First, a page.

The Minardi star with a six-wheeled love affair


The Italian, now 57, brought the famous six-wheeler he now owns to this year’s edition of the Historic Minardi Day at Imola. Pierluigi considers the car ‘a mechanical jewel’ in F1’s history.

He has made a complete renovation of the 1977 machine, and after putting in hours of hard work, he even went to Australia to find some details to make it perfect.

Ronnie Peterson with the six-wheeled Tyrrell P34

Photo by: David Phipps

Tyrrell P34

Tyrrell P34

Photo by: PhotoCiabatti

Ronnie Peterson, Tyrrell P34

Ronnie Peterson, Tyrrell P34

Photo by: David Phipps

“The car is original in all things” Martini says, clearly proud of his job. “The steering wheel is the one that Ronnie used. It has a notch on the spoke that you can see in the photos of that period.

“I was able to recover the seat of Patrick Depailler, Peterson’s teammate. I couldn’t have driven the ‘six-wheeler’ with Ronnie’s seat, because of the difference of our height.”

Pierluigi Martini, Brabham BMW

Pierluigi Martini, Brabham BMW

Photo by: JEP / LAT Images

Tyrrell P34

Tyrrell P34

Photo by: Franco Nugnes

Martini is literally in love with the Tyrrell P34, which was renovated according to the exact specification of the 1977 Japanese GP – the last-ever race for the car designed by Derek Gardner and modified by Maurice Philippe.

The six-wheeler won the 1976 Swedish GP with Jody Scheckter, and over its 30 races took one pole position, three fastest laps, 14 podiums and 100 points. Gardner had convinced Ken Tyrrell to allow him to create a car with four smaller front tyres, being positive that the car would have had less drag, since the front wing covered the air resistence of the front tyres.

The front wheels of Pierluigi Martini's Tyrrell P34

The front wheels of Pierluigi Martini’s Tyrrell P34

Photo by: Franco Nugnes

The car, which featured the traditional Ford-Cosworth DFV engine of the time, displayed great agility in the corners, but was difficult to control under braking and suffered some cooling engine problems. To solve the latter issue, the Tyrrell technicians moved the two radiators to the front of the chassis.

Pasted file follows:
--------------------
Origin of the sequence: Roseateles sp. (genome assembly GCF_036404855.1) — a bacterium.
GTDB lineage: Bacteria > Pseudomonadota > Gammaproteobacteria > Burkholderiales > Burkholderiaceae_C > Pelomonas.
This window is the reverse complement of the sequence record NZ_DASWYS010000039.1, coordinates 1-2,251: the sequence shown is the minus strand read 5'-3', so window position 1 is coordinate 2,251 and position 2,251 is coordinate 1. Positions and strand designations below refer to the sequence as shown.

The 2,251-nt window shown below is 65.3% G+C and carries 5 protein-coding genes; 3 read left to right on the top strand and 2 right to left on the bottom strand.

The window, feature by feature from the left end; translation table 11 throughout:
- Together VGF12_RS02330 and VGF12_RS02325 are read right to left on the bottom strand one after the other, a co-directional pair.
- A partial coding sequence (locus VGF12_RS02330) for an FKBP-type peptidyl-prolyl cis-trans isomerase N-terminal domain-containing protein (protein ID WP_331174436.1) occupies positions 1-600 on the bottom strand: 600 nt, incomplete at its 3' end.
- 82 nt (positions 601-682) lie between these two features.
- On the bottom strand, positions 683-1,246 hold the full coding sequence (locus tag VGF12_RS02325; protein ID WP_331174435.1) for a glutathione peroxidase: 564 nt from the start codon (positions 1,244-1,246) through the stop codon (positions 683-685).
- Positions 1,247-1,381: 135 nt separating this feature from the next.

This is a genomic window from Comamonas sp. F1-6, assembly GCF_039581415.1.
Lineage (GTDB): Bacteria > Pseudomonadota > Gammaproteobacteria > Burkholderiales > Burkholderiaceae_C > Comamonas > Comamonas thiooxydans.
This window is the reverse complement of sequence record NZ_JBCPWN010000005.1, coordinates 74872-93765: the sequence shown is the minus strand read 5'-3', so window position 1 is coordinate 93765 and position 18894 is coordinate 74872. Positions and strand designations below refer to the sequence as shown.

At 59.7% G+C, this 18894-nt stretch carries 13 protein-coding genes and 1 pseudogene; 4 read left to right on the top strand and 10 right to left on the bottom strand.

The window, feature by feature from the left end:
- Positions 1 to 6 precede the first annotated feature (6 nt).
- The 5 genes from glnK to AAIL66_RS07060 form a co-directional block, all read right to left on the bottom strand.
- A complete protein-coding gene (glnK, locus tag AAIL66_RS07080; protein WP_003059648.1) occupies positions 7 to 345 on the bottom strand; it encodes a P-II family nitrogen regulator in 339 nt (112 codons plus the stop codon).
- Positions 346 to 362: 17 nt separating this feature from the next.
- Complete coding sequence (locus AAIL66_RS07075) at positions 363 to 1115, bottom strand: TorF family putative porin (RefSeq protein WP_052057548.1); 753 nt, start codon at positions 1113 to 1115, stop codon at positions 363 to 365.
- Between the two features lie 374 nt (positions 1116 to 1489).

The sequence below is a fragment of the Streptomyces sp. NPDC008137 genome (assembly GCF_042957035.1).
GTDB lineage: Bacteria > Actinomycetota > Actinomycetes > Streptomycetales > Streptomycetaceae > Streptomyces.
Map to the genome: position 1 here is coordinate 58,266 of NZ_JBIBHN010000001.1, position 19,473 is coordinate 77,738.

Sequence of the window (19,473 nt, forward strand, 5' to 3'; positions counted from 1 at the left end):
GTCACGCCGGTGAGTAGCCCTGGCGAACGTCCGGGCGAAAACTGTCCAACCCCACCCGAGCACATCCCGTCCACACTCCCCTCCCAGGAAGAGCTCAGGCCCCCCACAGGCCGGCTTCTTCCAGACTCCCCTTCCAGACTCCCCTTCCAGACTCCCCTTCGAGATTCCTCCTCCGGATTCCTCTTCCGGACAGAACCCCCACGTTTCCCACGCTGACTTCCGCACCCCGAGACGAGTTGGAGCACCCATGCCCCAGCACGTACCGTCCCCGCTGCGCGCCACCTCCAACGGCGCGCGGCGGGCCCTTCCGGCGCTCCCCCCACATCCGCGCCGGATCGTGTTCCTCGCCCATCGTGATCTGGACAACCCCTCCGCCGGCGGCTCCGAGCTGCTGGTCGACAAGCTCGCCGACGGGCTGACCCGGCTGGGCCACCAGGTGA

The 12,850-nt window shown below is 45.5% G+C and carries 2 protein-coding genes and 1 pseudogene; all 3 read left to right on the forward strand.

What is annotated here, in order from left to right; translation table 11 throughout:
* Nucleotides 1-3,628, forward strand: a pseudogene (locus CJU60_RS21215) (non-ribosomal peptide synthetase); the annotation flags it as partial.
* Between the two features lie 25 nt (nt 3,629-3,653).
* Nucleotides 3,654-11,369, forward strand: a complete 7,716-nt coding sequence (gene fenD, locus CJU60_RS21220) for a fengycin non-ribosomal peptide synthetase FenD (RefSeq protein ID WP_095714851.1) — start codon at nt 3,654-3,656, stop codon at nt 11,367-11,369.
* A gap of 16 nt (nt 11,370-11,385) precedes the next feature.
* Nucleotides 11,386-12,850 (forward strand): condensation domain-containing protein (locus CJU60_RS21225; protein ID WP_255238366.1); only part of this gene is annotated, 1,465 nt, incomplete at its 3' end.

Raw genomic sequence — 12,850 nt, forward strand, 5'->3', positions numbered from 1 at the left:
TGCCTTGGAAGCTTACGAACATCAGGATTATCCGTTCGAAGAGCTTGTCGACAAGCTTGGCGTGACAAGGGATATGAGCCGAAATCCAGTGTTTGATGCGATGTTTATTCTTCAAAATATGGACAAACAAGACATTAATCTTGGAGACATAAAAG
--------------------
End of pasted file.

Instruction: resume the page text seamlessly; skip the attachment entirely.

“I think it’s an amazing car,” says Martini. “In 1977, Philippe decided to enlarge the wheel track more and more, because Goodyear didn’t develop the 10-inch front tyres. So there were some stability problems in the front.

“Avon, that nowadays creates tyres for historic F1 racing, produced some amazing front tyres, so I came back to Gardner’s tighter wheel track, and I found a surprising balance that makes this F1 car so good to drive. I’m sure that if Tyrrell had had the possibility of using correct tyres, it would have won the title.

“The renovation of the car has been difficult, because in 1977 they modified the car, so I only had the drawings [of the previous spec], so it was difficult for me to find some things. Luckily I could talk with the draftsman of the Tyrrell, who clarified some of my doubts.”

Ronnie Peterson, Tyrrell P34

Ronnie Peterson, Tyrrell P34

Photo by: David Phipps

Race winner Keke Rosberg, Williams, second place René Arnoux, Ferrari, third place Elio de Angelis, Lotus

Race winner Keke Rosberg, Williams, second place René Arnoux, Ferrari, third place Elio de Angelis, Lotus

Photo by: Williams F1

Minardi M189

Minardi M189

Photo by: PhotoCiabatti

According to Martini, the cars of the 70s were far easier to drive than those he drove in the 1980s and ’90s: “I made some laps in Imola [in the Tyrrell] without any physical exertion. Now I understand why some drivers smoked 40 cigarettes a day and they were competitive!

“The ‘six-wheeler’ is docile; you put the wheels exactly when you want and there aren’t strange reactions. The more power you give, the more power it asks for.”

Martini says this car is special not only for its unique six-wheeled layout, but for the fact it raced just before the ground-effect and turbo eras that changed everything.

He adds: “Of course, not only for the turbo – that was representative of the next decade – in the 80s everything changed because of the ground effect and the predominance of aerodynamics. Cars became more demanding. So, for me the P34 is a real jewel because it represents a unique time.”

Ronnie Peterson, Tyrrell P34-Ford

Ronnie Peterson, Tyrrell P34-Ford

Photo by: LAT Images

Steering wheel Tyrrell P34

Steering wheel Tyrrell P34

Photo by: Franco Nugnes

Tyrrell P34

Tyrrell P34

Photo by: Franco Nugnes

The six wheeled Tyrrell P34-Ford chassis in the paddock

The six wheeled Tyrrell P34-Ford chassis in the paddock

Photo by: LAT Images

Martini says he is now torn over driving his car competitively, like in the Monaco Historic Grand Prix.

“I even asked if I could make a copy of the car, but the regulations of the race in Monaco admits only original cars, so I let it go,” he rues. “I don’t want to ruin all the hard work I did to renovate the P34 in order to do a single race!”

Ronnie Peterson, Tyrrell P34, in the Monaco GP

Ronnie Peterson, Tyrrell P34, in the Monaco GP

Photo by: David Phipps



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